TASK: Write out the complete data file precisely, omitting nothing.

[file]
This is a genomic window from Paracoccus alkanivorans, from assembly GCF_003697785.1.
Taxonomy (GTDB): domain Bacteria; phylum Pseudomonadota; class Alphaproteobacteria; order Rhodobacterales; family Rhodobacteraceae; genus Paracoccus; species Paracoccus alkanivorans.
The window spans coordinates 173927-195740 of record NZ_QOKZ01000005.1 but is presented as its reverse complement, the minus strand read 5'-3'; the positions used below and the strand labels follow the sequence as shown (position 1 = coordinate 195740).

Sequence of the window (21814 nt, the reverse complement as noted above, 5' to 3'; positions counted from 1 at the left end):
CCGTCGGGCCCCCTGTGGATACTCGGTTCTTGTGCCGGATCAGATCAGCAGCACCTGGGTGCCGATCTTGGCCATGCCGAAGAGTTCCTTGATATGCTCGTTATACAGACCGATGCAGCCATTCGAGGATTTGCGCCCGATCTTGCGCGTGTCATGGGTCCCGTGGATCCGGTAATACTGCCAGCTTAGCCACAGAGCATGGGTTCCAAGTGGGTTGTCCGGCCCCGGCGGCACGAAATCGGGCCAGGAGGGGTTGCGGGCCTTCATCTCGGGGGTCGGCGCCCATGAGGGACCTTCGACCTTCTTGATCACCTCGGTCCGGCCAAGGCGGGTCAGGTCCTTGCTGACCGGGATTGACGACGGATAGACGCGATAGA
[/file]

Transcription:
This is a genomic window from Paracoccus alkanivorans, from assembly GCF_003697785.1.
Taxonomy (GTDB): domain Bacteria; phylum Pseudomonadota; class Alphaproteobacteria; order Rhodobacterales; family Rhodobacteraceae; genus Paracoccus; species Paracoccus alkanivorans.
The window spans coordinates 173927-195740 of record NZ_QOKZ01000005.1 but is presented as its reverse complement, the minus strand read 5'-3'; the positions used below and the strand labels follow the sequence as shown (position 1 = coordinate 195740).

Sequence of the window (21814 nt, the reverse complement as noted above, 5' to 3'; positions counted from 1 at the left end):
CCGTCGGGCCCCCTGTGGATACTCGGTTCTTGTGCCGGATCAGATCAGCAGCACCTGGGTGCCGATCTTGGCCATGCCGAAGAGTTCCTTGATATGCTCGTTATACAGACCGATGCAGCCATTCGAGGATTTGCGCCCGATCTTGCGCGTGTCATGGGTCCCGTGGATCCGGTAATACTGCCAGCTTAGCCACAGAGCATGGGTTCCAAGTGGGTTGTCCGGCCCCGGCGGCACGAAATCGGGCCAGGAGGGGTTGCGGGCCTTCATCTCGGGGGTCGGCGCCCATGAGGGACCTTCGACCTTCTTGATCACCTCGGTCCGGCCAAGGCGGGTCAGGTCCTTGCTGACCGGGATTGACGACGGATAGACGCGATAGA